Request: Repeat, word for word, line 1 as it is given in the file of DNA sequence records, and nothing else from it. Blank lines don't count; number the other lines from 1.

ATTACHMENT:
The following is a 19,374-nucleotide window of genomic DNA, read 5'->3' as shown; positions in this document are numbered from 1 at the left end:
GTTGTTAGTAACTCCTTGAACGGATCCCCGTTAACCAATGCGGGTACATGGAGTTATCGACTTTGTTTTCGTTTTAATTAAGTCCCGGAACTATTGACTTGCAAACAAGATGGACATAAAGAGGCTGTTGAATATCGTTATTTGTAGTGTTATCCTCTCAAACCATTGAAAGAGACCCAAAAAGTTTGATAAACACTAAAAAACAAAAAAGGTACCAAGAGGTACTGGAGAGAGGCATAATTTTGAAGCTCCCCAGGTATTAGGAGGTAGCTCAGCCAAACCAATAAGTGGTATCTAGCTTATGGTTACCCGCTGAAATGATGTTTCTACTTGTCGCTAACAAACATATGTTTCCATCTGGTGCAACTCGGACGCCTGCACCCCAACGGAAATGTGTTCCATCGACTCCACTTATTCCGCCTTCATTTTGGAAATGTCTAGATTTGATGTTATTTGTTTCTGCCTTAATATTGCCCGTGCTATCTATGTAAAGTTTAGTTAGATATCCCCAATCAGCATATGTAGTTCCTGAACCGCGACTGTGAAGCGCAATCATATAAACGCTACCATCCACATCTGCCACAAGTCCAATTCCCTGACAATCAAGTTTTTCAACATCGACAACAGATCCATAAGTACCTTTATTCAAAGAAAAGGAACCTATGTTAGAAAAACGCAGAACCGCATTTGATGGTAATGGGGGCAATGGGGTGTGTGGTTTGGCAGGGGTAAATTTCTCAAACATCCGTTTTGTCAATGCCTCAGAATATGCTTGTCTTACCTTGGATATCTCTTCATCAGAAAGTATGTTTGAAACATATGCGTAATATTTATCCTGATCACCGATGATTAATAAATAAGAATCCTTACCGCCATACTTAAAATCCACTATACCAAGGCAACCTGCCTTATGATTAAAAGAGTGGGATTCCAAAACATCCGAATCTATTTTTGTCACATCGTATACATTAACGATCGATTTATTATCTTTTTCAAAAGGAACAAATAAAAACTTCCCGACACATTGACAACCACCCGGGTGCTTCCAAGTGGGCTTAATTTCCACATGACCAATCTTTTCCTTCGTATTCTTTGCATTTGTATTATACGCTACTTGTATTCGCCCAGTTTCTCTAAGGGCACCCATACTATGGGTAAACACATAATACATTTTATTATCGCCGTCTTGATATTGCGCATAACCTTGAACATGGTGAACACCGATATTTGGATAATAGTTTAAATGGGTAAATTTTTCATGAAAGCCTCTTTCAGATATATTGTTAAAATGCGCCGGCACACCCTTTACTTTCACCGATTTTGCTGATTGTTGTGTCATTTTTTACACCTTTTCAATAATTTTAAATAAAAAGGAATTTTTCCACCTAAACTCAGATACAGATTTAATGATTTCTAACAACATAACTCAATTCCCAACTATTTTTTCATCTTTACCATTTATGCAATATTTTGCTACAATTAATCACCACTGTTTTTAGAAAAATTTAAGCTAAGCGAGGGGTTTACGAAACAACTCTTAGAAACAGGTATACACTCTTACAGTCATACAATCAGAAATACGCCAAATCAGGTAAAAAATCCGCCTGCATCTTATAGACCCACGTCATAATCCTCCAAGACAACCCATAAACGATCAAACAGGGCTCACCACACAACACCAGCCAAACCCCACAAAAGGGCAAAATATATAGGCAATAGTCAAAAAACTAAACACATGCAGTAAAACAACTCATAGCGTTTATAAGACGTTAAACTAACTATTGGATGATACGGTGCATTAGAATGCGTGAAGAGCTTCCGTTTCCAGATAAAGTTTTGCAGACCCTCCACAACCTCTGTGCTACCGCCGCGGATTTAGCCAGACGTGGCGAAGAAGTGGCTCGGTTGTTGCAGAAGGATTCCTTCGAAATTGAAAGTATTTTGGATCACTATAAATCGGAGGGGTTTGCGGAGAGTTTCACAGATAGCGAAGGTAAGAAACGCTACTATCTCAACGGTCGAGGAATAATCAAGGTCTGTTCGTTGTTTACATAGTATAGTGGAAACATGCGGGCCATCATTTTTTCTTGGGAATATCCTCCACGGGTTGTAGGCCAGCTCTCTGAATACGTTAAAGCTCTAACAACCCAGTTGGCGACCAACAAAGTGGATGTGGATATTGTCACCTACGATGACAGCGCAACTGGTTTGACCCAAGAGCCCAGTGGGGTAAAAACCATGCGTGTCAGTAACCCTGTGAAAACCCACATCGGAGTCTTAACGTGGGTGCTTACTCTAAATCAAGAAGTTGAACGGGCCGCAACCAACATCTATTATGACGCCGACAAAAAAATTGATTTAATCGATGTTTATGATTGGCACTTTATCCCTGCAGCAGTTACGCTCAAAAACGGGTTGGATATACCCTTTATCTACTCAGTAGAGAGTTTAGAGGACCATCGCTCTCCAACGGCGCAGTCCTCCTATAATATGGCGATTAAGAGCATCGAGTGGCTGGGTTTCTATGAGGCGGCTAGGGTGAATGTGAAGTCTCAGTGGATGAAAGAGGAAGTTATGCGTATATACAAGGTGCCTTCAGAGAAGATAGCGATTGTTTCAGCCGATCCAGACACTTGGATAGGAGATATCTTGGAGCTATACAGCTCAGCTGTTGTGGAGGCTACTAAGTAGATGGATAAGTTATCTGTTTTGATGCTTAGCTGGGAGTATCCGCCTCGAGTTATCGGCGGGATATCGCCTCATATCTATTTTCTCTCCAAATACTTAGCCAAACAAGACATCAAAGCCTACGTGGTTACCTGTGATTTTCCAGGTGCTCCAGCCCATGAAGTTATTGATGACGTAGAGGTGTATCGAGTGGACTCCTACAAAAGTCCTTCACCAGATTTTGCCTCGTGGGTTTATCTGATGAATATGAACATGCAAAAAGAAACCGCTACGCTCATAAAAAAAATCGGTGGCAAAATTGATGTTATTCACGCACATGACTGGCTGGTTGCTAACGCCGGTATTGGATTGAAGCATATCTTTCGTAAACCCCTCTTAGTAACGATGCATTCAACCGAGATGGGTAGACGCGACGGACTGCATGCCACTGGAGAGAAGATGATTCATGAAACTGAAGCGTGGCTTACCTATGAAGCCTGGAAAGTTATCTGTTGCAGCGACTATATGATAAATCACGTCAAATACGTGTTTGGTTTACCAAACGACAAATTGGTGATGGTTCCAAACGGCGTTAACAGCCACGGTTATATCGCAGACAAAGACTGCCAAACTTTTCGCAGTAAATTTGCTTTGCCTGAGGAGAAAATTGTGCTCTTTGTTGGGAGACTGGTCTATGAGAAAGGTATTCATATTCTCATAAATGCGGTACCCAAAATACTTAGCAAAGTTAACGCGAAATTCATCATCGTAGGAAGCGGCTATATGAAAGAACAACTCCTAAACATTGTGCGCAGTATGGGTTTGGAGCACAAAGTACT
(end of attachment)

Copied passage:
The following is a 19,374-nucleotide window of genomic DNA, read 5'->3' as shown; positions in this document are numbered from 1 at the left end: